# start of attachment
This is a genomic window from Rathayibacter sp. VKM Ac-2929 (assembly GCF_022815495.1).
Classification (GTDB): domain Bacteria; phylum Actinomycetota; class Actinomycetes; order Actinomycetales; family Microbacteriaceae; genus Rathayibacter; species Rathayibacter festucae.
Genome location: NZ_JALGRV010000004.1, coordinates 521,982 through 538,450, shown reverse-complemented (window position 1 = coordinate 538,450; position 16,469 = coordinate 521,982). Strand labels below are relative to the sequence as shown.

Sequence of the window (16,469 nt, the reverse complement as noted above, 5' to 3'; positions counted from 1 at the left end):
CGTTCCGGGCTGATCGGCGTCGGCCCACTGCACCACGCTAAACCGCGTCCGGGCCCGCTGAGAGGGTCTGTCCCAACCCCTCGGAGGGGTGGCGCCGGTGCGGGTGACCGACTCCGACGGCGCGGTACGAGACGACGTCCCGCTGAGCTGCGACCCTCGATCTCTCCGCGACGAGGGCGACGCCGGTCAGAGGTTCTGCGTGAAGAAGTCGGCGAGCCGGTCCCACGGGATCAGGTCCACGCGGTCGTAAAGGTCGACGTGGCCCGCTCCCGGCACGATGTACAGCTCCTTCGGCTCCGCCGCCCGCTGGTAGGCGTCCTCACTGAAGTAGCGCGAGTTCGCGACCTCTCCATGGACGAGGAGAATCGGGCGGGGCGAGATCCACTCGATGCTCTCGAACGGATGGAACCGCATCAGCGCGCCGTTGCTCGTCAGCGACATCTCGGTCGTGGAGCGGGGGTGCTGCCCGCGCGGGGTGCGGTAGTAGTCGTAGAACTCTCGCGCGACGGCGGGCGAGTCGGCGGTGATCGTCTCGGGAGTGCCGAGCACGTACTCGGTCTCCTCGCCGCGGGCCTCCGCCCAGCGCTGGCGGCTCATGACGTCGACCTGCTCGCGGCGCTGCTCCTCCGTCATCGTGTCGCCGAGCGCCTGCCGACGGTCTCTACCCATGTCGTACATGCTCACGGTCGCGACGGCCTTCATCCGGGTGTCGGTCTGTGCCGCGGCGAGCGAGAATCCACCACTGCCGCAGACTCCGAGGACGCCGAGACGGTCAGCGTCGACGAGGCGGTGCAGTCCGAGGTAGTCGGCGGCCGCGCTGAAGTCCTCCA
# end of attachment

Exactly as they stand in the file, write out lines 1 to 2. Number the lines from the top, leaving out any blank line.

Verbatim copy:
This is a genomic window from Rathayibacter sp. VKM Ac-2929 (assembly GCF_022815495.1).
Classification (GTDB): domain Bacteria; phylum Actinomycetota; class Actinomycetes; order Actinomycetales; family Microbacteriaceae; genus Rathayibacter; species Rathayibacter festucae.